|COPS AND ROBBERS
(director: Aram Avakian; screenwriter: Donald E.
Westlake/based on the novel by Donald E. Westlake;
cinematographer: David L. Quaid; editor: Barry Malkin;
music: Michael LeGrand; cast: Cliff Gorman
(Tom), Joseph Bologna (Joe), John P. Ryan (Patsy
O'Neill), Ellen Holly (Ms. Wells), Nino
Ruggeri (Mr. Joe), Charlene Dallas
(Secretary), Gayle Gorman (Mary), Lucy Martin (Grace),
Joseph Sullivan (Jack), Shepperd Strudwick (Mr.
Eastpoole), Dick Ward (Patrolman Paul Jones),
Dolph Sweet (George), James Ferguson (Liquor Store
Clerk), Frances Foster (Bleeding Lady); Runtime:
89; MPAA Rating: PG; producer: Eliott Kastner; MGM;
"Seems confused about what to do about regular guy cops who get bitten by the greed bug and become dirty."
Reviewed by Dennis Schwartz
A pleasant but only a semi-plausible caper comedy unevenly directed by Aram Avakian ("End of the Road"/"11 Harrowhouse"), that has a happy ending but it seems confused about what to do about regular guy cops who get bitten by the greed bug and become dirty. It's based on the novel by Donald E. Westlake, who also writes the screenplay.
risk taking, underpaid buddy NYC cops Tom and
Joe (Cliff Gorman and Joseph Bologna) are family men
suffering from burn out, who live in the dullish Long
Island suburbs and work in the same Manhattan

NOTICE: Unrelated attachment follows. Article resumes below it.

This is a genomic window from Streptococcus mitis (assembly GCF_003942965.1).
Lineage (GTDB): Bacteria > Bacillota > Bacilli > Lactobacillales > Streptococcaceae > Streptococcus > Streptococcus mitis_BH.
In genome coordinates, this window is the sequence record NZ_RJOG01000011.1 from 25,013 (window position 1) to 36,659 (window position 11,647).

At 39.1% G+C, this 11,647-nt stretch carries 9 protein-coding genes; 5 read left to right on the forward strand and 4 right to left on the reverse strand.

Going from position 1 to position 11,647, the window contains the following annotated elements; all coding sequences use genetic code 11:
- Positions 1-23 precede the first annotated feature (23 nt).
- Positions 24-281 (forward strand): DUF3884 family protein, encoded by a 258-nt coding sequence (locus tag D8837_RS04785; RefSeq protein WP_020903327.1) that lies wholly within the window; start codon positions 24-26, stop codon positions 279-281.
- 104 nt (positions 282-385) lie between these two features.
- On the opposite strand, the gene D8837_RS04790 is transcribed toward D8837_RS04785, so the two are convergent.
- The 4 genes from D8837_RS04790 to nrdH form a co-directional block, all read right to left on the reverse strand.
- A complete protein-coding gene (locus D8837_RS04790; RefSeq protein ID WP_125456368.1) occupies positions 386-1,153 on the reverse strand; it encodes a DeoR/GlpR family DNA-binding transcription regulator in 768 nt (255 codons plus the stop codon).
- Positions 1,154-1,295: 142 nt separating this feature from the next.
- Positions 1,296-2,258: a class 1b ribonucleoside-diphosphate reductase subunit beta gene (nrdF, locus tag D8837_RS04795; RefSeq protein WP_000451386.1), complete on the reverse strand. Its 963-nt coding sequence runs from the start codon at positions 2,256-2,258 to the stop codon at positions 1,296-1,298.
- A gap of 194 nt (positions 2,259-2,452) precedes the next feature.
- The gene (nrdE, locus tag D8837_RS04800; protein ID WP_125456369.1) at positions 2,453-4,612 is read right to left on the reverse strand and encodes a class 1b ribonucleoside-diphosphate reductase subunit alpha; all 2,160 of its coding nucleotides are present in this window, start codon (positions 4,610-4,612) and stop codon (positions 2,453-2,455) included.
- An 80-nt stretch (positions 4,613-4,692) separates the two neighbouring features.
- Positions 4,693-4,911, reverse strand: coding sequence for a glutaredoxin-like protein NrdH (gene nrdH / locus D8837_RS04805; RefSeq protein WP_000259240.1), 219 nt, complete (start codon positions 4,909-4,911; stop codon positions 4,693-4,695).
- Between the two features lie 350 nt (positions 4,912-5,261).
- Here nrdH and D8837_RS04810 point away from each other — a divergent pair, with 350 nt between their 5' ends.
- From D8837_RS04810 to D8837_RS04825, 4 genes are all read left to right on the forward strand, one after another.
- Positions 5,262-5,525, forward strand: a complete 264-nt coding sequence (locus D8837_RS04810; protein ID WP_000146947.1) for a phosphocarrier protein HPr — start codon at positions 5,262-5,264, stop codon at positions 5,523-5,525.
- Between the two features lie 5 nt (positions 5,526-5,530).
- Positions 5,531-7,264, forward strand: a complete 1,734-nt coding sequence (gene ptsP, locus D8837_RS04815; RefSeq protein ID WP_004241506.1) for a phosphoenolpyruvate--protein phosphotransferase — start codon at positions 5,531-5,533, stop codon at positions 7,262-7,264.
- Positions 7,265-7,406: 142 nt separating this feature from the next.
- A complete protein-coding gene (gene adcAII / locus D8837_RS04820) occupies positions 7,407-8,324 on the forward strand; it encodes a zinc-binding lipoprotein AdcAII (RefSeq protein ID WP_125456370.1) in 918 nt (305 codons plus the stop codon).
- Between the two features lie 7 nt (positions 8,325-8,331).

precinct. Tom is a detective on the robbery squad,
while Joe is a beat patrolman. On the drive to
work, Joe tells Tom that on a spur of the moment
decision he robbed last night a liquor store
while in uniform and easily pulled off the heist.
Tom brainstorms and suggests they cook up a
scheme to each make a million bucks and retire to the
location of their choice. Tom pays a visit to
the arrogant Mafia boss Patsy O'Neill (John
P. Ryan), a fence, who has a bowling
alley in his apartment. Tom, hiding his identity,
arranges a deal whereby the cops steal $10 million
dollars of unregistered securities that say pay to
the bearer and the Mafia boss will give them $2
million for the bonds. On the day of a ticker-tape
parade down Broadway to honor the astronauts, the
cops use the parade as a diversion to rob a Wall
Street firm. Despite things not going right during
the robbery, the cops are still able to rip-off the
Mafia boss by outsmarting him during an exchange of
the securities for the money in Central Park on a
park declared bicycle day only and cleverly escape
in a squad car through the park though chased by the
mafia goons on bikes.
superficial stuff, the cops are not particularly
sympathetic characters, the anti-establishment
scenario is tied to the times and has no power on
its own, and the morality logic is a bit twisted.
But it's mildly entertaining, and since it makes no
claim to offer a message it's bearable as a minor
conventional caper flick that works as long as you
don't ask questions how it works.
REVIEWED ON 10/23/2012 GRADE: B-
Dennis Schwartz: "Ozus' World Movie Reviews"
© ALL RIGHTS RESERVED DENNIS SCHWARTZ